It’s it’s, but it should be its

It’s practically an everyday occurrence at Yahoo. Someone confuses its and it’s. This time it’s on Yahoo Finance for its mistake:

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Forth what it’s Worth . . .

This is probably a common typo involving the Texas city of Fort Worth. But the fact that it appears on one of the most visited pages on the Internet — yahoo.com — makes it a real embarrassment:

Warning: Profanity ahead

Warning: This headline from Yahoo News contains content unsuitable for children:

Lots of news outlets are now including the profane words of America’s current president, as if it were acceptable speech. But most of them are also using correct grammar and are able to match a verb and its subject. Some of them also follow standard guidelines and don’t capitalize the word senator unless it directly precedes a senator’s name.

Real entertainment

The real entertainment in Yahoo Entertainment comes from the typos on its home page:

For those outside the United States (and possibly for some people in the United States), we do not hold elections retroactively. Presidential elections are held every four years, and only in years whose last two digits are divisible by four. So, the next election for president is 2020.  Seems like Trevor Noah knows more about our elections than the folks at Yahoo.

Writing and editing are exciting

OK, so maybe writing and editing aren’t exciting — at least not all the time. Perhaps if the editors at Yahoo Lifestyle found them exciting, we wouldn’t be subjected to this:

Pleading or pledging

Readers could be pleading with the editors at Yahoo Lifestyle to employ a proofreader, or at least a spell-checker:

Fake news!

There’s something fishy on the home page of Yahoo News:

I can’t figure out if it was the Tuscan police who released footage or the Tucson police. Judging from the fact that the incident occurred in Arizona, I’m going with the latter.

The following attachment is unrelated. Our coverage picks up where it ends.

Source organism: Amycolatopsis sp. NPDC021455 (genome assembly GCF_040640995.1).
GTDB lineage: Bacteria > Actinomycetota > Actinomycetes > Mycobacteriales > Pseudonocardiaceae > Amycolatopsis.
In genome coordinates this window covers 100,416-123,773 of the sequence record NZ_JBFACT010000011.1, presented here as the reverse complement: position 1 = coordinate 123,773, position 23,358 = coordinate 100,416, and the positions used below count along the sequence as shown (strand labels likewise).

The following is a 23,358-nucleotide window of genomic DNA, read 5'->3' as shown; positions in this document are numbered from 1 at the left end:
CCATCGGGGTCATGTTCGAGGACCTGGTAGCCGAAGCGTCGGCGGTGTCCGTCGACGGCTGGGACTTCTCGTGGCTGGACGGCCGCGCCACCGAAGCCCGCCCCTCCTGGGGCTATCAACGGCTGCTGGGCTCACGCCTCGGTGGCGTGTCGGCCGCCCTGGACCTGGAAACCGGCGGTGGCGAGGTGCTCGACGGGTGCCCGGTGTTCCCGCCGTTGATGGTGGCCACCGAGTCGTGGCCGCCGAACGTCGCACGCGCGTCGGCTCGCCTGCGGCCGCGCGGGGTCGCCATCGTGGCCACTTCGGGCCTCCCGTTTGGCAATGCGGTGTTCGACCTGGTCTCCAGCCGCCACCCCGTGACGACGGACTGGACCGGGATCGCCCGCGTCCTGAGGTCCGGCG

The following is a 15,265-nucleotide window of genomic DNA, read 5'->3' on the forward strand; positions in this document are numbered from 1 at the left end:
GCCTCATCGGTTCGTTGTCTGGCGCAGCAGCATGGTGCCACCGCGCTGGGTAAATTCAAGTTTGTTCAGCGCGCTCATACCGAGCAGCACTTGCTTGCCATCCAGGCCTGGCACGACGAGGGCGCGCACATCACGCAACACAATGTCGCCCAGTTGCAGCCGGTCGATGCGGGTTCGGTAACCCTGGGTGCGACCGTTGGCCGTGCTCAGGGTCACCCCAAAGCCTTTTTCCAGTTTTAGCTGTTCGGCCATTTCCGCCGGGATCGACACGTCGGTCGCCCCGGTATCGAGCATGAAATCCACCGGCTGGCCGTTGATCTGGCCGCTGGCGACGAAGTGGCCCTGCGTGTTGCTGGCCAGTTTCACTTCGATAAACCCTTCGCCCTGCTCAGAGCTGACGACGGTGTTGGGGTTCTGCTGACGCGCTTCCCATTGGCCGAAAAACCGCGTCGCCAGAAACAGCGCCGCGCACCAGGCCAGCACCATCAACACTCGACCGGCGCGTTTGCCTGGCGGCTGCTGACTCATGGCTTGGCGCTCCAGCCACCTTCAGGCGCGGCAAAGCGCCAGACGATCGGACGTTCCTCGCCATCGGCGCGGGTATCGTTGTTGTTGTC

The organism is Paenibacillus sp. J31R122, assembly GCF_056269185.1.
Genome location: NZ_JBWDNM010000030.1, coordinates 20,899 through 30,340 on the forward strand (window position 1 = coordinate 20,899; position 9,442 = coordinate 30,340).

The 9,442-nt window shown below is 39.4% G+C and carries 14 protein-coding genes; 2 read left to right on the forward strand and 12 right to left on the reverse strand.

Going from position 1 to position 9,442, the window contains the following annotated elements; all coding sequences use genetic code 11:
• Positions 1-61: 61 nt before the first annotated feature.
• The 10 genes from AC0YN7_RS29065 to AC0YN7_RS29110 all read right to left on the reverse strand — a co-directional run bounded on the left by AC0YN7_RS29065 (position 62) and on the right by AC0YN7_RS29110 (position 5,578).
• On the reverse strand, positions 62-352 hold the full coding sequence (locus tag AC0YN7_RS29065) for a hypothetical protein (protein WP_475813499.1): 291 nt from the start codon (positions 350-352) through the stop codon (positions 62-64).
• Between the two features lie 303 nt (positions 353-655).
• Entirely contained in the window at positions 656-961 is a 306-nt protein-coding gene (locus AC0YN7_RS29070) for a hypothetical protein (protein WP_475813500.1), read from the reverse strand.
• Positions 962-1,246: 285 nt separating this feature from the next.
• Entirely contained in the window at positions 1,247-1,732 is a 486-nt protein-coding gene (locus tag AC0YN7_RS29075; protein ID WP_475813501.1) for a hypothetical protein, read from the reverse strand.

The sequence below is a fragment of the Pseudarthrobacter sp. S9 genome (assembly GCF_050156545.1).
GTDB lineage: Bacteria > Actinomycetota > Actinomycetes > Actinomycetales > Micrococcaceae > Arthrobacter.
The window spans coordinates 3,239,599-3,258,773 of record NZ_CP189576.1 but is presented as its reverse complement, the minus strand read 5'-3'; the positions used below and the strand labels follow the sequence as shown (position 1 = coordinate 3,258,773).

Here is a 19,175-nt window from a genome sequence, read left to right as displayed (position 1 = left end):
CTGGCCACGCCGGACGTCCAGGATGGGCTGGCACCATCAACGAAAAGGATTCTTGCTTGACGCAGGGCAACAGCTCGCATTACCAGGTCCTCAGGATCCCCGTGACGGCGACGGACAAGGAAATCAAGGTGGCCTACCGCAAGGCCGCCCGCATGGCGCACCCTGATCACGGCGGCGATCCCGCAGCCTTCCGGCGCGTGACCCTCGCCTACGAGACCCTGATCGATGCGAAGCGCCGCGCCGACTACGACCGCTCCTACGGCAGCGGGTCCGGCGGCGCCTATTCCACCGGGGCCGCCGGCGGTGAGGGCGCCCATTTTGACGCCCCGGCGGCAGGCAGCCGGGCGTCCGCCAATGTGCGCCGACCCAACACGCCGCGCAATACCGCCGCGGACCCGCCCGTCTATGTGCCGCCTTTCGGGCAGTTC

Hundreds of thousands of dollars’ worth of errors

If I had a nickel for every error on Yahoo, I’d have hundreds of thousands of dollars’ worth of coins. Missing apostrophes, like those on Yahoo Finance, would contribute to my stash:

Sometimes a word ending in S looks like a plural, but it’s really a quasi possessive. This is a case of a quasi possessive. (It’s also an example of the genitive case, which is more grammar than I like.) If you’re unsure whether you’re faced with a simple plural or a quasi possessive, try this: Substitute the number 1 for the number in the phrase. So, instead of “millions of dollars worth,” try “one dollars worth.” Notice that I used dollars, and not dollar, because that sounds right to me. But of course it’s not a plural, so it must be a possessive: one dollar’s worth. This method depends on having an “ear” for correct language, something Yahoo writers seem to lack.

 

 

Which states would that be?

Which states did the plane return to? According to Yahoo Entertainment, a plane carrying Chrissy Teigen “headed back to the states.” But I can’t find any info on the states it returned to:

If the writer meant the plane returned to the United States (and I presume she did), then she should have capitalized states. That way it’s clear to readers she was referring to the country.

That doesn’t jibe with the correct word

The writer for Yahoo Entertainment must have had jazz or swing music on her mind when she wrote this:

But that just doesn’t jibe with the correct usage of the word. Though lots of people confuse jive and jibe, most authorities say that only one means “agree, be in accord,” and that word is jibe.

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